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Self in Society Roundup 10

Notes on birth month, Avatar, Mike Rowe, the Constitution, the distant future, and more.

Copyright © 2024 by Ari Armstrong
October 1, 2022; ported here on May 31, 2024

Gladwell on the Importance of Birth Month

Malcolm Gladwell continues to believe that, in cases in which students are sorted on an annual bases, a student's birth month matters a lot in terms of lifetime success.

It matters, for example, in Canadian hockey:

Since the eligibility cutoff for Canadian hockey is January 1st, that means the coaches are choosing among nine year olds who are as much as 12 months apart. And 12 months age difference at the age of nine is a lot.

The older, "better" kids get more play and more recognition, so their success feeds itself. Meanwhile, the younger kids often get left behind.

In school, "relatively older kids in elementary and middle school end up getting more encouragement. . . . Meanwhile, relatively younger kids are more likely to be diagnosed with learning disorders. Or flagged for problem behavior."

Of course, once parents catch on to this, the better-off parents tend to hold their kids back a year, creating a "relative age effect arms race."

Of course, as a homeschooling dad, I don't have to worry too much about this!

Rewatching Avatar

I rewatched the record-shattering film Avatar in 3D Imax in the theater again. It remains an excellent film. It is the only film I have ever seen for which the 3D was actually worth it—the alien world comes alive in this format. Viewing the film in this way is a truly immersive experience. (I wonder if someday they'll have video games as great.) The story of a man who finds a home on a new planet among aliens, and then who joins the aliens to fight the human oppressors (the actual aliens of the story), is compelling and well-told.

When I first watched the film, I was struck by its anti-industrial bent. This time, I considered it an interesting thought-experiment. Obviously extractive colonialism is not compatible with liberty or individual rights properly understood. Land can be communally owned by some group of people, and such obviously is the case on the planet at hand. Further, although there is nothing like a planetary super-organism on Earth, maybe there's something like that somewhere in the universe.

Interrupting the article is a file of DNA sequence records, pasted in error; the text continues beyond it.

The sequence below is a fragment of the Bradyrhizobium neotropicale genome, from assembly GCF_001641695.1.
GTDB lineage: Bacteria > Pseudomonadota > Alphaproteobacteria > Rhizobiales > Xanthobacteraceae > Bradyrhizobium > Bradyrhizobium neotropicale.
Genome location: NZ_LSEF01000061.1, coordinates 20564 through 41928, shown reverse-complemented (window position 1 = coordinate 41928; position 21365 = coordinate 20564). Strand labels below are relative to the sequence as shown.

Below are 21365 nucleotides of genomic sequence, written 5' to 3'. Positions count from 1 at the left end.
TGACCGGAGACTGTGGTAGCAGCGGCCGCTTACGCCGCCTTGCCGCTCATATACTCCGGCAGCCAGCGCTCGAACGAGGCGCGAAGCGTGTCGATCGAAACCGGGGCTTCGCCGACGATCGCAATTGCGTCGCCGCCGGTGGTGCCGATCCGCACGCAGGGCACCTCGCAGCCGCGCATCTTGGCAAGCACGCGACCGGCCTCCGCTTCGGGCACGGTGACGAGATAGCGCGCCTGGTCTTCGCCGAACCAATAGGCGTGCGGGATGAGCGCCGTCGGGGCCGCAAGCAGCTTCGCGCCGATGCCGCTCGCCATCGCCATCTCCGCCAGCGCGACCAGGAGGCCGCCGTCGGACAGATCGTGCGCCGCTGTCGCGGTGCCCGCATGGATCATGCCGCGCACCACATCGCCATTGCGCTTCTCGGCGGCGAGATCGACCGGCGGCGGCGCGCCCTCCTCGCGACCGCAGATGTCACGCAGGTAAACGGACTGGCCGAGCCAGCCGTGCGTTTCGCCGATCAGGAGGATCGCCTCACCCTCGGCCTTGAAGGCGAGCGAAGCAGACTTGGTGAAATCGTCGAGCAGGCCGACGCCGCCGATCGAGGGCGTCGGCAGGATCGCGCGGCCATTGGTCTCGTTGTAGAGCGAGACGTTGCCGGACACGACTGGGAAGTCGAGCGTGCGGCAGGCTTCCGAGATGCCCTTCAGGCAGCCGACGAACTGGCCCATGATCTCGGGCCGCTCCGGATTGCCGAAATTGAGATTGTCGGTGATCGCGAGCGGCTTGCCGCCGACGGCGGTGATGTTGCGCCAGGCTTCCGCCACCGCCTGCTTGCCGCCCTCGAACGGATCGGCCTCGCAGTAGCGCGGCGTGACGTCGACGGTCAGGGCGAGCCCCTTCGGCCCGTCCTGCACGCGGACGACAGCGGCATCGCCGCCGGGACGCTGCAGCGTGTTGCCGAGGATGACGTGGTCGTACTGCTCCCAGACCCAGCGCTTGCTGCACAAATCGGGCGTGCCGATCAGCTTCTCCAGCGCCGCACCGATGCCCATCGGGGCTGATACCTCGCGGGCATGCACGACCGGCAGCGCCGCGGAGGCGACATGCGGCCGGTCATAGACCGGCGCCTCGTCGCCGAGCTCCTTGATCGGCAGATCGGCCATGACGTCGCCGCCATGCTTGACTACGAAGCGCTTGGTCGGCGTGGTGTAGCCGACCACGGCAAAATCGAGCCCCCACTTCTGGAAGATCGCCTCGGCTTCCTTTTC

One thing the film never reveals is why the humans are after the substance on the planet, "unobtainium," or what it's used for, or why it's worth the extraordinary expense of the space operation, or why they can't get it elsewhere or synthesize it. But let's just say there could be such a substance on such an inhabited planet. The interesting thing would be to figure out how to ethically trade with the people living there for portions of the substance. But no one wants to make a movie about that.

Rand and Rowe

Carrie-Ann Biondi argues that the "hardworking men and women" of Ayn Rand's novels "could fit perfectly into one of [Mike] Rowe's shows," such as Dirty Jobs. Biondi writes:

Both understand that each of us must work for a living; they uphold productiveness as a virtue; and they appreciate that there is dignity in any kind of honest work, whether "clean" (i.e., white collar) or "dirty" (i.e., blue collar).